World Cup Dreams

Underdog World Cup participant Trinidad and Tobago was not expected to make any noise in this year’s international tournament. But, they wound up causing a racket.
With St. John’s graduate Brent Sancho anchoring the team’s defense, “T&T” stunned the world when they managed a 0-0 tie with Sweden in front of a crowd of 65,000 in Dortmund, Germany.
Their second match was against powerhouse England. Led by superstar and celebrity David Beckham as team captain, they were held scoreless throughout the first half thanks to an excellent Trinidad and Tobago defense.
Despite hanging in against a much stronger opponent throughout the first half, Trinidad and Tobago fell 2-0 on two late goals.
By this time, however, they had given England a good scare and the team had proven to be a fan favorite. They were energetic, likeable and unexpectedly good. Few were more exciting than the man with the dreadlocks and long beard that held opposing strikers at bay.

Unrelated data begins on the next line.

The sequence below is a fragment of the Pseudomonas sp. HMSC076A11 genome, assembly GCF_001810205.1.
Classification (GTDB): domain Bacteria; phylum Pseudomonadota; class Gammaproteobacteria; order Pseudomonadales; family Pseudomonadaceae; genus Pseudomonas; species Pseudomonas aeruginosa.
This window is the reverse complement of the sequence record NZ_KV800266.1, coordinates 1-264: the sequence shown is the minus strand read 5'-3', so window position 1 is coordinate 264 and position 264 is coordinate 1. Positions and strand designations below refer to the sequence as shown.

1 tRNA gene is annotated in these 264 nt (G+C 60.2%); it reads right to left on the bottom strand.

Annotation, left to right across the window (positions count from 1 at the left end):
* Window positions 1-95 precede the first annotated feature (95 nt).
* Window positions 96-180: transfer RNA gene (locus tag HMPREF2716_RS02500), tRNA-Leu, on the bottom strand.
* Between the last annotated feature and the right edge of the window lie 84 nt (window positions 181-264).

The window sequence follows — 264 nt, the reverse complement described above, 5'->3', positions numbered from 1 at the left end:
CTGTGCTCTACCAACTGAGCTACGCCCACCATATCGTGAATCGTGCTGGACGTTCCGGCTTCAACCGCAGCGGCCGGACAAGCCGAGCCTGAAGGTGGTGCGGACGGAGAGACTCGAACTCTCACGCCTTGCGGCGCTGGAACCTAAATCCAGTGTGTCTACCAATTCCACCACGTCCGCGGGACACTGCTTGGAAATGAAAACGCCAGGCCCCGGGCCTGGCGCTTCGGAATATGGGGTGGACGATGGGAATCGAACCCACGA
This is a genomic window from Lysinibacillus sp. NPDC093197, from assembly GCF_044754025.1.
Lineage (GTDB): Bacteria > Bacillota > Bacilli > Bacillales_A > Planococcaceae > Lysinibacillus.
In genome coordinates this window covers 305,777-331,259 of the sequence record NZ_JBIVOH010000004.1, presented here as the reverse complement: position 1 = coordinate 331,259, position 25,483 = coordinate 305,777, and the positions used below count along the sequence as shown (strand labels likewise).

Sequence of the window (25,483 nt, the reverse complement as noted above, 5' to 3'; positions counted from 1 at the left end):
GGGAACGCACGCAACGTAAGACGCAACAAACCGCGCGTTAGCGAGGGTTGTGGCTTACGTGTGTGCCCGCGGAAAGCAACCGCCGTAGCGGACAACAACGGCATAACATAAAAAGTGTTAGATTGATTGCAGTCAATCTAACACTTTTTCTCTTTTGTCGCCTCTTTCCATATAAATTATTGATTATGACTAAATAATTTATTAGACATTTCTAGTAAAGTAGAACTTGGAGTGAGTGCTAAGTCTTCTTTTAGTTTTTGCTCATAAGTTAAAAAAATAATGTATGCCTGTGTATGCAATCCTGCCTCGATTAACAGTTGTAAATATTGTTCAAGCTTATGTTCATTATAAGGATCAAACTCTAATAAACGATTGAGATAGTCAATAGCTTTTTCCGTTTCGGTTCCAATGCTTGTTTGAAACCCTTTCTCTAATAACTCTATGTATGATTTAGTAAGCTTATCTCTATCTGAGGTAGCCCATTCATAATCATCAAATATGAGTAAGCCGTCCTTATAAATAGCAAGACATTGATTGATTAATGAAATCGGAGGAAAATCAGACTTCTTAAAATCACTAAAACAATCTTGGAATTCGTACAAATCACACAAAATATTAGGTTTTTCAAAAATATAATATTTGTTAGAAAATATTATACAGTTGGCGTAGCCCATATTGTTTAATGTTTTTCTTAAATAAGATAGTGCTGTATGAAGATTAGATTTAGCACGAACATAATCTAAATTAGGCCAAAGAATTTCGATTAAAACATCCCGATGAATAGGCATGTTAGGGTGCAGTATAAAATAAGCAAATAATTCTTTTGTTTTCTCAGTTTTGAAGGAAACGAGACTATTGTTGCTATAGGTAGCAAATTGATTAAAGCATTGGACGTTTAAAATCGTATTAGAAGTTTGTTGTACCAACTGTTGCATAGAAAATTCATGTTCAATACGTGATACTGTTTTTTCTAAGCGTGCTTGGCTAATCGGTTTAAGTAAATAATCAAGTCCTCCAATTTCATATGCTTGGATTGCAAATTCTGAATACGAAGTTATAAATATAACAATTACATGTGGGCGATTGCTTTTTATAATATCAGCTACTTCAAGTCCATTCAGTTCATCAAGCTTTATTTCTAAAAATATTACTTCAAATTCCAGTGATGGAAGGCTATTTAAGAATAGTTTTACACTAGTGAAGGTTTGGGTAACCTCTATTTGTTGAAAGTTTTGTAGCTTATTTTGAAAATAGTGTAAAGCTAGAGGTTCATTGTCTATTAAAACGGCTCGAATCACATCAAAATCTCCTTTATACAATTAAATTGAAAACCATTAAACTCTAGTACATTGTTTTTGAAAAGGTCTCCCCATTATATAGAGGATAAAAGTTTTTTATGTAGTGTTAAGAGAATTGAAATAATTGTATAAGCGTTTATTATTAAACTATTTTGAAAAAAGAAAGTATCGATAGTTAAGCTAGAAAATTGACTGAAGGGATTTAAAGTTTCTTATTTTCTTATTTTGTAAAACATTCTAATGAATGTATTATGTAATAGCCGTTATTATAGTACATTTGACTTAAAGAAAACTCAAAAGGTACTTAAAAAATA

“I wouldn’t think when I was at St. John’s in my wildest dreams that I would be playing football now and representing Trinidad at the World Cup,” said Sancho, according to
In their final match against Paraguay, they lost 2-0. Sancho had a poor game, picking up a yellow card and an own goal in the loss, and Trinidad and Tobago was eliminated from the tournament.
However, they left their mark on the biggest soccer stage in the world and proved that they belonged in their first ever World Cup appearance.
They leave Germany with their heads held high.
“The players have shown they can play at this level,” said team coach Leo Beenhakker, according to
Added team captain Dwight Yorke: “I have played football for over 20 years as a professional and these have been the best times of my life.”
Brent Sancho currently plays professional soccer for Gillingham in England. He has started in 43 international matches, dating back to 1999.
He played for St. John’s in 1996 and 1997 and is the school’s first ever World Cup participant.

U.S. Open
Another St. John’s graduate, Andrew Svoboda, became one of the few professional golfers to qualify for this past June’s U.S. Open.
He advanced through the first round, shooting a five-over par 75 and was knocked out in the second round, where he shot another five-over par 75 on the same course.
As a child, Svoboda lived near and even caddied on the Winged Foot course that the U.S. Open was played on.
“It’s a dream come true,” said Svoboda before the Open, according to “Playing in the Open at Winged Foot will be awesome.”
Svoboda finished tied for 64th overall in the tournament.